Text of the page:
The Power of a “Yes” or “No”

A look at the career journey of a Black actuary in Canada Valérie Adelson


Valérie Adelson, FSA, FCIA

It took me years before I became comfortable saying “no.” As a people pleaser and a person who enjoys helping others, I often felt bad responding negatively to requests. I desperately wanted to be a superhero, but I realized it was unrealistic.

As a result, I became good at determining when a “yes” was worthwhile and when I could comfortably refuse. While saying “no” helps me keep my sanity today, I would not be the actuary I am without the many “yes” responses that shaped my career and character.

From “No” to “Yes”

Surprisingly, I initially said “no” to my career calling. I was too afraid to fail in my pursuit of becoming an actuary. My heart said “yes” to mathematics, while my head said “no” to the risk. I was not brave enough to pursue it, I had never met a Black actuary and my close family had never heard of any either. It felt way too risky, so I followed my rational self and pursued an economics degree instead.

In 2003, right after my graduation from university, I handed my mom my degree—it was hers. Growing up, I knew how important it was for my sister and me to obtain our university degrees and subsequently earn a decent living. Our parents had immigrated from Haiti as teenagers with nothing but their suitcases. They met in Montreal, got married and had us. All we were asked to do—in addition to being good human beings—was to complete our education.

At that moment right after graduation, I said “yes” to my heart when it asked to pursue my dream of becoming an actuary. Now that I had a university degree in hand, I felt I had mitigated the risk and had a backup plan in case things went south in my new endeavor.

Growing and Learning Experiences

My first attempt to complete an actuarial science program was a disaster. I put a lot of pressure on myself, my confidence level was low, and I was convinced that I could not do it because I was three years older than everybody else in the program. For a couple of months, my then-part-time job in the banking industry became a full-time role. But I still felt the call from the actuarial profession, so in 2004 I returned to school on a full-time basis, determined to earn my mathematics degree with a specialization in actuarial science. This time, I wanted a happy ending to the story of my actuarial journey.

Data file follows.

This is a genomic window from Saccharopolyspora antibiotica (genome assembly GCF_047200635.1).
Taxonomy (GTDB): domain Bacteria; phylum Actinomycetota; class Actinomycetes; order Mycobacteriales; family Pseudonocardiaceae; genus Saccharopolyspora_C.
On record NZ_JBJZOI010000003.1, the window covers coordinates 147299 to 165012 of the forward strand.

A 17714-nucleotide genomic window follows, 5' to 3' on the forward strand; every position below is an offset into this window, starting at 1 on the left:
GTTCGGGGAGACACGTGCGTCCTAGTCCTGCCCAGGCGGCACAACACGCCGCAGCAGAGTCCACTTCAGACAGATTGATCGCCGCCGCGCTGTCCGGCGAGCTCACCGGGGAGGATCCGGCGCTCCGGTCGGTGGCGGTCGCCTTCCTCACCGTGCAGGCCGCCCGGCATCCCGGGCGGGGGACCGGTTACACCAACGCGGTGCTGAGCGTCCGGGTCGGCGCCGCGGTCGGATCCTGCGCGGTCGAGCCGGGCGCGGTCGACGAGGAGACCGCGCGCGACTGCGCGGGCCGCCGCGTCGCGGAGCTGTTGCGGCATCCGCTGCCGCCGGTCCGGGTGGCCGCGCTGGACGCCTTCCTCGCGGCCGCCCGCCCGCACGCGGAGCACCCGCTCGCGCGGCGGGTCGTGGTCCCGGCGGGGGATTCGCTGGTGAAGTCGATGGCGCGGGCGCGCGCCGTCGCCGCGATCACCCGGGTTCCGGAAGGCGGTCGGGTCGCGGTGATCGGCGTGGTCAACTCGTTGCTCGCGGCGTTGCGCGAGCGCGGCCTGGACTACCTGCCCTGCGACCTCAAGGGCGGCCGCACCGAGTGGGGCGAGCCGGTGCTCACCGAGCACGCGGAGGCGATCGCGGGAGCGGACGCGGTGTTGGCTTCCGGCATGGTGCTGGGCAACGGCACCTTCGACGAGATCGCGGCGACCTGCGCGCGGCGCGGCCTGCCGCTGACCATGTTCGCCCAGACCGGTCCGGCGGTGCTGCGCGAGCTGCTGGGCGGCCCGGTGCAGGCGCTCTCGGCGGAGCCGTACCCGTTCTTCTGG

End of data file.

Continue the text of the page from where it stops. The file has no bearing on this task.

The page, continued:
A year later, having successfully passed two actuarial exams, I said “yes” to my first actuarial internship as a retirement plan administrator at a consulting firm in Montreal. It was my first work experience in the actuarial field. That summer, I discovered the power of Excel. I worked on benefit calculations, divorce settlements and special projects. While my tasks were not thoroughly actuarial, I gained foundational knowledge that later became useful.

In 2008, after more than a year working full time as part of the team where I completed my first internship, I said “yes” to a job offer in pension consulting in Philadelphia. For the first time in my life, I lived in a city where I knew no one, where I could only use my second language and where the pension laws were different from the ones I knew. I had Black colleagues who were not actuaries, and they expressed their pride in my pursuit of this career. Some of them brought their kids to the office to meet me.